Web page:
But possessing the ability to breathe fire, and even turn invisible to anyone but Pete, Elliott posed a question that would puzzle children for the rest of their lives: could there ever be a better best friend than a fire-breathing dragon? (Editor’s note: no, there couldn’t).
If there’s one thing that the world can thank Dragonheart for, it’s answering the age-old question of what voice would come out of a dragon’s mouth if it was capable of human speech. In hindsight, Sean Connery was the only real answer, but the wisdom and intelligence that the voice projected did justice to the film’s fiction.
Depicting dragons as a wise, ancient race as opposed to mindless monsters, was a welcome change, not to mention a way of casting every previous ‘dragons layer’ in a less flattering light.
The movie is best described as a buddy comedy led by a dragon (Connery) and dragonslayer (Dennis Quaid), meaning that just like its fire-breathing star, it’s one of a kind.
Every genre of film or special effect has one production that most filmmakers point to as convincing them that the impossible had suddenly fallen within their grasp, and for fantasy buffs or creature freaks, Dragonslayer was one of them.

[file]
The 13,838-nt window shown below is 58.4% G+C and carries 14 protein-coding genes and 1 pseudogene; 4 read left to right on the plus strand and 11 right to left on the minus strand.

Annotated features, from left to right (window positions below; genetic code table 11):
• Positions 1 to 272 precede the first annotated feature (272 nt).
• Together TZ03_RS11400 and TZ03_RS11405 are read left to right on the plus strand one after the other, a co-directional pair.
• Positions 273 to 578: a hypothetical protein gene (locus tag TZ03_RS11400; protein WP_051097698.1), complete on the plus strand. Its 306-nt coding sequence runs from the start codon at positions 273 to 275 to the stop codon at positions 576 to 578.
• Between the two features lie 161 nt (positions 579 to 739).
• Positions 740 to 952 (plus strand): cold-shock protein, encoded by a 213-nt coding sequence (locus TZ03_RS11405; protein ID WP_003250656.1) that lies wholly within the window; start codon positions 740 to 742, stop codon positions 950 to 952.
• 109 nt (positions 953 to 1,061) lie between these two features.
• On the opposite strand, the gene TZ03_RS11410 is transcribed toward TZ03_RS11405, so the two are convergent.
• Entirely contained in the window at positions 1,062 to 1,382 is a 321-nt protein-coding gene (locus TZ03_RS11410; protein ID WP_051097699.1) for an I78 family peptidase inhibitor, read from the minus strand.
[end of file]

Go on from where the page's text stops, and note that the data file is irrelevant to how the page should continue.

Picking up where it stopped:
To make Vermithrax Pejorative, the central antagonist of the movie, the special effects team at Industrial Light and Magic had to use models, composite shots, and even full-scale replicas of the dragon’s claws and head.
The result was the most convincing dragon seen on film to that point, and a creature that fantasy fans like George R.R. Martin and Guillermo del Toro call their personal favorite.
If one animated film is in no need of further complimenting, it is director Hayao Miyazaki’s Spirited Away. Hailed as one of the greatest animated features, and one of the most beloved ever produced by Japan’s Studio Ghibli, the blend of supernatural and mysticism it possesses is unparalleled.